I was born in a small town in Kansas when Ike was President and the Brooklyn Dodgers were the baseball champions of the world. My dad enjoyed the ’55 Series because he loved underdogs, but especially because he hated the New York Yankees. The Yankees always seemed to win and to dominate the other teams in the American League, of which my dad was a fan. Specifically, he followed the fortunes of the Athletics, who often lost their best players to the Yankees. When I was old enough, he would take me and my three older brothers with him to watch twi-night or weekend double-headers at Kansas City’s Municipal Stadium, usually when the A’s were playing the dreaded team from the Bronx. I enjoyed the games so much, and being with my father in the crowd surrounded by smells of stale cigar smoke and beer, I never realized how bad a team the A’s really were. I never noticed that they were at the bottom of the standings year after year.
Nevertheless, I loved the A’s and everything about them, and often thought I would have died for them. I loved their red, white, and blue uniforms, and later their Kelly green and gold jumpers with white kangaroo leather shoes. I loved the pennant porch beyond the right field fence where sheep grazed and a battery of foghorns stood ready to announce home runs and show the way to rare Athletics’ victories in the gathering gloom. I loved the idiotic mule that served as the team’s mascot, the absurd sheep that grazed in right field, and the annoying mechanical rabbit that delivered fresh baseballs to the home plate umpire. Never mind that the audacious owner, Charles O. Finley, broke my heart when he moved the Athletics to California. It was because of the A’s–and my Uncle Henry–that I came to love the game of baseball.
On warm summer nights at home while it was still light I would tune my transistor radio to the ball game and grab my outfielder’s glove. Then I would listen to the crackling play-by-play while I bounced a golf ball, swiped from my brother’s leather bag, on the cement patio until it sailed high into the air so that I could attempt to catch it. Sometimes I tried to emulate what Monte Moore, voice of the Athletics, was describing. Usually I pretended I was making sometimes graceful, sometimes spectacular catches of fly balls to the delight of thousands of fans in a packed stadium. When my brother found out what I was doing he would complain to my mother and I would have to give the ball back. Sometimes he would even tease me for playing my silly game with the golf ball. When that happened, I was too embarrassed to defend myself by saying I was honing my baseball skills. I would remind myself that there was someone in my family I was sure would understand my mania for baseball. Uncle Henry was a living legend in the family because he had played minor league baseball. I was comforted by the knowledge that heunderstood, and he would never tease me about serious matters like baseball.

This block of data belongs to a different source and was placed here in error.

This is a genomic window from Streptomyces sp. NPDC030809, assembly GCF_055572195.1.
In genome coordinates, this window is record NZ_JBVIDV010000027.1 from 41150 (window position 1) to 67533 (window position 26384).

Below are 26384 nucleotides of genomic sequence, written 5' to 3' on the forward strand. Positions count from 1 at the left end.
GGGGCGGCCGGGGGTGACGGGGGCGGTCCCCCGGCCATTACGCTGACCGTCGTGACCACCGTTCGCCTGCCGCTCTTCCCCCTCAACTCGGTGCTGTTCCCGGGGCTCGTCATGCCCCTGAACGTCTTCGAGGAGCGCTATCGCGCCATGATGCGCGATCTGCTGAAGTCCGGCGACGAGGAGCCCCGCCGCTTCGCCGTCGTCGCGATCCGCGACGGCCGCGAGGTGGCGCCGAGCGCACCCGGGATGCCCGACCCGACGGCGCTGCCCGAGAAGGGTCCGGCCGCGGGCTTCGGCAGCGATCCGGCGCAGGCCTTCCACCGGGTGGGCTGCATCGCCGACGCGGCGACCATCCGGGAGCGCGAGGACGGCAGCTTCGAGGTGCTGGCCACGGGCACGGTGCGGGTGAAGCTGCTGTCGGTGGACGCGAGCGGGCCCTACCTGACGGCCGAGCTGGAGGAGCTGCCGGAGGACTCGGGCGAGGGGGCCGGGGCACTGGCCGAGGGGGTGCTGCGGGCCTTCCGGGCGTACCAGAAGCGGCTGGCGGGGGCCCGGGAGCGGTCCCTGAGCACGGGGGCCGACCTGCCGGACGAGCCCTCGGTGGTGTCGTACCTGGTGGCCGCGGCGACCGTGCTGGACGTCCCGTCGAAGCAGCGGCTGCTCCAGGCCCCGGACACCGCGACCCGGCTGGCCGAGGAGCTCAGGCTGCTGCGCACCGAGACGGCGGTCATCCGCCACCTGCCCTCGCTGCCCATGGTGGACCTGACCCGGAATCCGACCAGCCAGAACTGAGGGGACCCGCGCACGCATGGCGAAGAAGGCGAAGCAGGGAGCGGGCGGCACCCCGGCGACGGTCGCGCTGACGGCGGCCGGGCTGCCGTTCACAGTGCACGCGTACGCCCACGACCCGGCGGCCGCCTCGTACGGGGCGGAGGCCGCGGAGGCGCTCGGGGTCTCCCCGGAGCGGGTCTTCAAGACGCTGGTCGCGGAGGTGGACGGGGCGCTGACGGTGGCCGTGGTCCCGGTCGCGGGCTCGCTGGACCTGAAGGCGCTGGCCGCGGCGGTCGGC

My family lived in a two-story farm house on forty acres just south of the city limits. Though our property was much larger than a typical lot, we lived on a street in a neighborhood in which the homes sat on smaller parcels of land with houses large enough to accommodate families with children. So I grew up with the best of both the city and country worlds: I had plenty of open space with woods, fields, and a creek that snaked through our land, but I also played with loads of kids my age who lived down the street. With my early love of baseball and my secret desire to become a major league player, it was only a matter of time until I realized that we had enough land to build a baseball field on which all the neighborhood kids could play. The time came between my fifth- and sixth-grade years… (to be continued?)